Tragic Thoughts at the End of Philosophy: Language, Literature and Ethical Theory

Paperback (Print)
Buy New
Buy New from BN.com
$24.45
Used and New from Other Sellers
Used and New from Other Sellers
from $14.00
Usually ships in 1-2 business days
(Save 49%)
Other sellers (Paperback)
  • All (9) from $14.00   
  • New (4) from $25.41   
  • Used (5) from $0.00   

Overview


Recently, a number of Anglo-American philosophers of very different sorts--pragmatists, metaphysicians, philosophers of language, philosophers of law, moral philosophers--have taken a reflective rather than merely recreational interest in literature. Does this literary turn mean that philosophy is coming to an end or merely down to earth? In this collection of essays, one of the most insightful of contemporary literary theorists investigates the intersection of literature and philosophy, analyzing the emerging preferences for practice over theory, particulars over universals, events over structures, inhabitants over spectators, an ethics of responsibility over a morality of rules, and a desire for intimacy with the world instead of simply a disengaged knowledge of it.
Read More Show Less

Product Details

  • ISBN-13: 9780810116757
  • Publisher: Northwestern University Press
  • Publication date: 7/21/1999
  • Series: Rethinking Theory Series
  • Pages: 299
  • Product dimensions: 6.00 (w) x 9.00 (h) x 0.50 (d)

Meet the Author


Gerald L. Bruns is the William P. and Hazel B. White Professor of English at the University of Notre Dame. His publications include Maurice Blanchot: The Refusal of Philosophy and Hermeneutics Ancient and Modern.
Read More Show Less

Table of Contents

Preface
Acknowledgments
Introduction: Theory, Practice, Proximity: A Short History of the End of Philosophy 1
Pt. I The Proximity of Language
Ch. 1 Loose Talk about Religion from William James 21
Ch. 2 Donald Davidson among the Outcasts 41
Ch. 3 Law and Language: Ronald Dworkin, Critical Legal Studies, and the Hermeneutics of the Legal Text 57
Pt. II The Limits of Narrative
Ch. 4 Literature and the Limits of Moral Philosophy: Reflections on Alasdair MacIntyre's Project 71
Ch. 5 Along the Fatal Narrative Turn: A Cautionary Tale for Neurophilosophers and Other Eliminative Materialists 93
Ch. 6 Tragic Thoughts at the End of Philosophy: Martha Nussbaum's Ethics of Particularity 107
Pt. III Poetry and Philosophy inside the Everyday World
Ch. 7 "The Accomplishment of Inhabitation": Danto, Cavell, and the Argument of American Poetry 133
Ch. 8 Wallace Stevens without Epistemology 165
Ch. 9 Stanley Cavell's Shakespeare 181
Ch. 10 The Last Romantic: Stanley Cavell and the Writing of Philosophy 199
Notes 219
Bibliography 275
Name Index 291
Subject Index 297
Read More Show Less

Customer Reviews

Be the first to write a review
( 0 )
Rating Distribution

5 Star

(0)

4 Star

(0)

3 Star

(0)

2 Star

(0)

1 Star

(0)

Your Rating:

Your Name: Create a Pen Name or

Barnes & Noble.com Review Rules

Our reader reviews allow you to share your comments on titles you liked, or didn't, with others. By submitting an online review, you are representing to Barnes & Noble.com that all information contained in your review is original and accurate in all respects, and that the submission of such content by you and the posting of such content by Barnes & Noble.com does not and will not violate the rights of any third party. Please follow the rules below to help ensure that your review can be posted.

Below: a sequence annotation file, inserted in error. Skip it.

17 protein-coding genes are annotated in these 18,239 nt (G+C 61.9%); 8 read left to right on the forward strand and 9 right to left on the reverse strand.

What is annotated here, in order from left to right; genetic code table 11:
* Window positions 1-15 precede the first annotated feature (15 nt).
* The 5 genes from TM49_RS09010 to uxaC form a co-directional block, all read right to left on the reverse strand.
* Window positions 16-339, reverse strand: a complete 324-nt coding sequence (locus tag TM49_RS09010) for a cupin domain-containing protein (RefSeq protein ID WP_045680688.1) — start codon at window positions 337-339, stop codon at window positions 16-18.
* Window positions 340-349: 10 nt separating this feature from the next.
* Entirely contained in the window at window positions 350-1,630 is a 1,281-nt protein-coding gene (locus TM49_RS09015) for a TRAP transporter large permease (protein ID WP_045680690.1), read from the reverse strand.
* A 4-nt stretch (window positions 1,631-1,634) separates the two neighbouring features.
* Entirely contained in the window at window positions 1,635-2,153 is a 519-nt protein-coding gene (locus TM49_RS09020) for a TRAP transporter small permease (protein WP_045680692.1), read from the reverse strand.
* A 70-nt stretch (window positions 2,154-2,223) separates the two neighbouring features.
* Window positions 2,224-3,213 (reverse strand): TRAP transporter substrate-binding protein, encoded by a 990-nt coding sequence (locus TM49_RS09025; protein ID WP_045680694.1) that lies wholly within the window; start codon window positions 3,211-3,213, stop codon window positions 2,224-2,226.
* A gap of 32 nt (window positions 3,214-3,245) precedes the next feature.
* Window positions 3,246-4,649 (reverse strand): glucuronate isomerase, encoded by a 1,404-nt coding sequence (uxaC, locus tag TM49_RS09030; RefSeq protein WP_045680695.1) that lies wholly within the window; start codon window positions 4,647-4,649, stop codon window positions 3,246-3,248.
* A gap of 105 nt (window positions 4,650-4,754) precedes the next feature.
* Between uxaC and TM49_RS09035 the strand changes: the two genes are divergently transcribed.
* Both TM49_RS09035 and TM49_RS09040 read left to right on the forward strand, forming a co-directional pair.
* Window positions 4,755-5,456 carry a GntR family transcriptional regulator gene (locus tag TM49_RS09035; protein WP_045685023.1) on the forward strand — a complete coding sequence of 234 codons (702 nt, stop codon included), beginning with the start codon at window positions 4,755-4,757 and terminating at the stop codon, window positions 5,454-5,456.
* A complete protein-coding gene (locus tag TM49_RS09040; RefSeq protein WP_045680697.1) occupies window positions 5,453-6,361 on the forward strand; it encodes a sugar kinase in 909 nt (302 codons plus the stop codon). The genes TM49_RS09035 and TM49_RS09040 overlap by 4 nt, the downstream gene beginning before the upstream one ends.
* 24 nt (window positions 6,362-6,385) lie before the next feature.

Reviews by Our Customers Under the Age of 13

We highly value and respect everyone's opinion concerning the titles we offer. However, we cannot allow persons under the age of 13 to have accounts at BN.com or to post customer reviews. Please see our Terms of Use for more details.

What to exclude from your review:

Please do not write about reviews, commentary, or information posted on the product page. If you see any errors in the information on the product page, please send us an email.

Reviews should not contain any of the following:

  • - HTML tags, profanity, obscenities, vulgarities, or comments that defame anyone
  • - Time-sensitive information such as tour dates, signings, lectures, etc.
  • - Single-word reviews. Other people will read your review to discover why you liked or didn't like the title. Be descriptive.
  • - Comments focusing on the author or that may ruin the ending for others
  • - Phone numbers, addresses, URLs
  • - Pricing and availability information or alternative ordering information
  • - Advertisements or commercial solicitation

Reminder:

  • - By submitting a review, you grant to Barnes & Noble.com and its sublicensees the royalty-free, perpetual, irrevocable right and license to use the review in accordance with the Barnes & Noble.com Terms of Use.
  • - Barnes & Noble.com reserves the right not to post any review -- particularly those that do not follow the terms and conditions of these Rules. Barnes & Noble.com also reserves the right to remove any review at any time without notice.
  • - See Terms of Use for other conditions and disclaimers.
Search for Products You'd Like to Recommend

Recommend other products that relate to your review. Just search for them below and share!

Create a Pen Name

Your Pen Name is your unique identity on BN.com. It will appear on the reviews you write and other website activities. Your Pen Name cannot be edited, changed or deleted once submitted.

 
Your Pen Name can be any combination of alphanumeric characters (plus - and _), and must be at least two characters long.

Continue Anonymously

    If you find inappropriate content, please report it to Barnes & Noble
    Why is this product inappropriate?
    Comments (optional)